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Hi, Does I need to see the phrase "As was her status as the heir apparent" like was before it the word "If" ?
I hope you got my point ... because it seems that that was something that she wasn't "heir apparent" right?

"Although Clinton hadn’t yet formally declared her intention to enter the race,
in political circles it was seen as a foregone conclusion, (If) as was her status as the heir apparent,
the prohibitive front-runner-in-waiting. And that was making many Democrats distinctly nervous in the
summer of 2006."
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as was ~ and so was ~ and ... was also

Although Clinton hadn’t yet formally declared her intention to enter the race,
in political circles it was seen as a foregone conclusion,
as was her status as the heir apparent,
~ and so was her status as the heir apparent,
~ and her status as the heir apparent was also seen as a foregone conclusion
the prohibitive front-runner-in-waiting.

Compare:

The ability to speak Chinese was important for the ambassador, [as was / and so was] the ability to write it.
..., and the ability to write Chinese was also important.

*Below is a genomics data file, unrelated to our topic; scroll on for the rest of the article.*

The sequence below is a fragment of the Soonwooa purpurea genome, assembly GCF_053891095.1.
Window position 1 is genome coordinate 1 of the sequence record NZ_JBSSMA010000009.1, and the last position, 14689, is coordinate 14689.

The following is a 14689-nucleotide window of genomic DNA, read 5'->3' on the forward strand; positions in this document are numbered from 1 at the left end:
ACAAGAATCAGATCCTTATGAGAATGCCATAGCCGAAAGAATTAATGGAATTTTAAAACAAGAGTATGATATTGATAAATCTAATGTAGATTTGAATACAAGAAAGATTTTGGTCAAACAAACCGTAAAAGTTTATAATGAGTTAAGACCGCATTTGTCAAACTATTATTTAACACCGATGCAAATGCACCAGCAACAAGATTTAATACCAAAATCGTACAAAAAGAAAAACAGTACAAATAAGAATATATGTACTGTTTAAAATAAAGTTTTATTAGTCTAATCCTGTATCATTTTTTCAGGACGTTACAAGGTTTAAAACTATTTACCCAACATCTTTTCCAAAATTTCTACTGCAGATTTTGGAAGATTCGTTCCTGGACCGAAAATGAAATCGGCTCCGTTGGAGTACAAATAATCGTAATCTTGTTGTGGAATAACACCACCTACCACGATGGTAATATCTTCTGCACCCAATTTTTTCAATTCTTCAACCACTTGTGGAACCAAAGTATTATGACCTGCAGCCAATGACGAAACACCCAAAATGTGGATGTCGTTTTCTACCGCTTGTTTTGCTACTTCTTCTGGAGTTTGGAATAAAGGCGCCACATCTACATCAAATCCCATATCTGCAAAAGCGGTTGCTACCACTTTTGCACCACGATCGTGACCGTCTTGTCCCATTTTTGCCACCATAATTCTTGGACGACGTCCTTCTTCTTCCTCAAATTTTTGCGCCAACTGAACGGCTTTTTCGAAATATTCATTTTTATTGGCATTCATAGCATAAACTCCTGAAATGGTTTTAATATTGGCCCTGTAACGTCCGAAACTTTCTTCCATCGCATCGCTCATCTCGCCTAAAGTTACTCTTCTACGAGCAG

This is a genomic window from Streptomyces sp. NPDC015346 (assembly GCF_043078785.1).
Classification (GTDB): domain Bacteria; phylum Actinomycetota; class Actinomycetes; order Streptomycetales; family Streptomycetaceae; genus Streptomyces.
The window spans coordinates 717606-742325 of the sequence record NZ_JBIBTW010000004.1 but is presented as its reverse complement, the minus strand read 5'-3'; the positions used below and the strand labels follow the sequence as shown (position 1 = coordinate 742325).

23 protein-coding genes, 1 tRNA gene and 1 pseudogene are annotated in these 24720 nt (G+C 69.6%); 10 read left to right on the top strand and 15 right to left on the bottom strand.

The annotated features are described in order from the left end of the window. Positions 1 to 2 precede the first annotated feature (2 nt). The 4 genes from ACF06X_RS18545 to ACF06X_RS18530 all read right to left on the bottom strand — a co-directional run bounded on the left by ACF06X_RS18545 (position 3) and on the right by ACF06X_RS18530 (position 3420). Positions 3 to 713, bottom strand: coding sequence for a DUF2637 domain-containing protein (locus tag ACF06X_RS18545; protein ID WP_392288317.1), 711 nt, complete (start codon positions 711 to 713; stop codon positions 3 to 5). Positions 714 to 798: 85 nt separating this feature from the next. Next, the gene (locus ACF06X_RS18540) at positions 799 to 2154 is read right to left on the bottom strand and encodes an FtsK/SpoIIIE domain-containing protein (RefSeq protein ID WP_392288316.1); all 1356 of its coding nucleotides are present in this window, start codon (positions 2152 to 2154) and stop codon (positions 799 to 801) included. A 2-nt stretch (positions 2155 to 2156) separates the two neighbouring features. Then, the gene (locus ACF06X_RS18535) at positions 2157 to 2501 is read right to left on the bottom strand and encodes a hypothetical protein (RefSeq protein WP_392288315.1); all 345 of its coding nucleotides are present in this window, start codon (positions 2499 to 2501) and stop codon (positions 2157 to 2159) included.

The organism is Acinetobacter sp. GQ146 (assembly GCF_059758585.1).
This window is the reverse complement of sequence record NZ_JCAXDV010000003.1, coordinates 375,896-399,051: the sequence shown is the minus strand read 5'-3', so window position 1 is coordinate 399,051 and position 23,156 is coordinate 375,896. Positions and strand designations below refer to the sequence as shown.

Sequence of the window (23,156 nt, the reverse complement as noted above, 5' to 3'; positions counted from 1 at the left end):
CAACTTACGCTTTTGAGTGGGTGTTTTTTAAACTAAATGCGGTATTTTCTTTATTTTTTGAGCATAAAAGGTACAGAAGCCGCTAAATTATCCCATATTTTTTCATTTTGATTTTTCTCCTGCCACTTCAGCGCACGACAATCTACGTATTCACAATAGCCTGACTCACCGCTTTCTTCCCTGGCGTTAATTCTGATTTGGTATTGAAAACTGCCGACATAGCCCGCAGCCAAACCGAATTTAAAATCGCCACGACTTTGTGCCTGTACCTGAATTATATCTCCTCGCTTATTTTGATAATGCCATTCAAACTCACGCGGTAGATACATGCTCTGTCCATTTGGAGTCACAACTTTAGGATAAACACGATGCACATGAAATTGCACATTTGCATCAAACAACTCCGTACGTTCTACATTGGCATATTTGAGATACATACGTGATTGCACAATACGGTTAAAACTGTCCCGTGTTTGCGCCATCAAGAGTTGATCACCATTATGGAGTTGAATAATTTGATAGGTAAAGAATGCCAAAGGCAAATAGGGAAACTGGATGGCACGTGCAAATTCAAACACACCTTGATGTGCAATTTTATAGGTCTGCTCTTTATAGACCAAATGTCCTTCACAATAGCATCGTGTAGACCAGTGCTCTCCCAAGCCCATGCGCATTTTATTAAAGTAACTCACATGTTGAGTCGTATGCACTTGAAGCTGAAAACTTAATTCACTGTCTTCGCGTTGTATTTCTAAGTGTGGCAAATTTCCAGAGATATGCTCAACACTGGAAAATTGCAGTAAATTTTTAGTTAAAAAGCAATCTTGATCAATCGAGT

Your greeting card was very much appreciated, [as was / and so was] the little gift you included inside.
..., and the little gift you included inside was also very much appreciated.

You can do this in any tense. Here's one in the present tense:

Meryl Streep is an Oscar nominee this year, [as is / and so is] Brad Pitt.
..., and Brad Pitt is also an Oscar nominee this year.

CJ
Comments  
FlowersaDoes I need to see the phrase
Do I need to see the phrase...
Flowersa (If) as was her status as the heir apparent
No, "if" is neither needed nor allowed here. The sentence is saying that both Clinton's intention to enter the race and her status as the heir apparent were equally clear (they were both "foregone conclusions" i.e.there was no doubt about either).

Remember that in 2006 Clinton had not yet become yesterday's news, she was still a hot item in the Democrat Party's machinery.
 CalifJim's reply was promoted to an answer.